Mysterious Blue Hole draws visitors to N.M.

A boy leaps into the water at Blue Hole State Park in Santa Rosa, N.M.

SANTA ROSA, N.M. — In an otherwise arid stretch of eastern New Mexico is a seemingly bottomless, deep blue swimming hole that has built up quite a reputation.

Local legend has it that outlaw Billy the Kid would take a dip in the Blue Hole before heading into Santa Rosa. Weary railroad workers and passengers followed at the turn of the century, and then came the flood of travelers along historic Route 66.

The artesian spring, tucked into a rock outcropping just off the highway, pumps out some 3,000 gallons of water per minute. That’s enough to fill a standard swimming pool in short order so it’s no wonder that the steady flow results in crystal clear conditions that have attracted divers from around the world.

Then there’s the consistently cool temperature and the depth.

The bell-shaped spring gets wider as it gets deeper. At the bottom, about 80 feet down, there’s a metal grate to keeps divers from going any farther into the maze of caves below.

The cave system has been sealed off since 1976, when two divers in training died after getting separated from their classmates. New Mexico State Police divers quickly found one of the bodies but it took several weeks to find the other. In the process, police divers were able to make a crude map of some of the unexplored passage ways.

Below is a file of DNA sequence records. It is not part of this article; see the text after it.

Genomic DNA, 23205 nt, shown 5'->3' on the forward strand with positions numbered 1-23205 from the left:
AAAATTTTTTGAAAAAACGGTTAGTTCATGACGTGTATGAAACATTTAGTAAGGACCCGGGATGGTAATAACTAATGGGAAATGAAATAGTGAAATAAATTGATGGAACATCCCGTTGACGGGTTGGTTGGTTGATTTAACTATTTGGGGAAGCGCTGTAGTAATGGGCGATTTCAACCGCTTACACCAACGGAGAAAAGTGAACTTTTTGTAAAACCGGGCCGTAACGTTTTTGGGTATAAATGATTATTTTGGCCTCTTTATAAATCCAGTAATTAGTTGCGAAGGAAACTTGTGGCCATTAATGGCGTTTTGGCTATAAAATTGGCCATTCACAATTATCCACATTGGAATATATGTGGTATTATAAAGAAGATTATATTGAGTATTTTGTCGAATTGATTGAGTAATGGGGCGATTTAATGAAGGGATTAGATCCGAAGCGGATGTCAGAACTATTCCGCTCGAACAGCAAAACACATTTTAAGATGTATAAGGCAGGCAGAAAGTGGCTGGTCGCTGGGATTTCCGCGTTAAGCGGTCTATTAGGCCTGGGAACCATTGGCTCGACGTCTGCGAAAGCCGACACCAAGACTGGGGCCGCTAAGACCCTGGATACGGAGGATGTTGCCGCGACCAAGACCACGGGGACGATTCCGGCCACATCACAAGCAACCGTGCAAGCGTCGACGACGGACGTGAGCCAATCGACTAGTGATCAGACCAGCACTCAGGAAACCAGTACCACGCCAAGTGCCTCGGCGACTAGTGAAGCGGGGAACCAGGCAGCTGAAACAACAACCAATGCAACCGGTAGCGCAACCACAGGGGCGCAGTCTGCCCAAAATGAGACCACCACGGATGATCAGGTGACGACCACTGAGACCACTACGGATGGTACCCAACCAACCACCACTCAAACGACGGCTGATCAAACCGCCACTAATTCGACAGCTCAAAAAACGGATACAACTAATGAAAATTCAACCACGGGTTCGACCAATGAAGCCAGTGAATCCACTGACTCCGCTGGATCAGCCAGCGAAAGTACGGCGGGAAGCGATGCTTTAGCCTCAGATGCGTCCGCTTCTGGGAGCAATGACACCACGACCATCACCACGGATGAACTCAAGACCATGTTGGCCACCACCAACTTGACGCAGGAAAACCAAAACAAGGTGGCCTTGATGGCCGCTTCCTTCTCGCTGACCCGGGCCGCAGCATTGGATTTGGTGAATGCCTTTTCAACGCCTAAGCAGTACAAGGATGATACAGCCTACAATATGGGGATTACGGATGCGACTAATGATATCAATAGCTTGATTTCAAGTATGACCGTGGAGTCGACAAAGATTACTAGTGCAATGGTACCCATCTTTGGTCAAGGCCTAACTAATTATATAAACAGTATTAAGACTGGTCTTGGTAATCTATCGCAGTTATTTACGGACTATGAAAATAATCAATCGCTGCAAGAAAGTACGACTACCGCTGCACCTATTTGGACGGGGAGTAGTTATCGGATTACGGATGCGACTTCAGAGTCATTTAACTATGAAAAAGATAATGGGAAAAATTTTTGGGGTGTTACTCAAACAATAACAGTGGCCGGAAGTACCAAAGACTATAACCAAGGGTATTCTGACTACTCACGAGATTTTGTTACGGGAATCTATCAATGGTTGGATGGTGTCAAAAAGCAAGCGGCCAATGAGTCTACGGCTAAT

Today, tourism officials are highlighting Blue Hole as part of the New Mexico True campaign, which aims to paint the state as a place for outdoor fun and cultural exploration.

One of the campaign’s videos features young, fit hipsters in trunks and bikinis diving and dancing in slow motion into the Blue Hole. It’s really a scene from any given day, with the bravest of the bunch taking a leap from the natural diving boards that surround the sinkhole.

There are lifeguards on duty and the locals are quick to offer encouragement if there’s any hesitation about jumping. Not up for a thrill? Use the concrete steps to reach the water.

Or if you want to see what it looks like beneath the surface, diving classes are available.

Divers from around the region flock to Blue Hole for fun and certification, as it’s one of the best diving spots in the Southwest. About 8,000 dive permits are sold each year.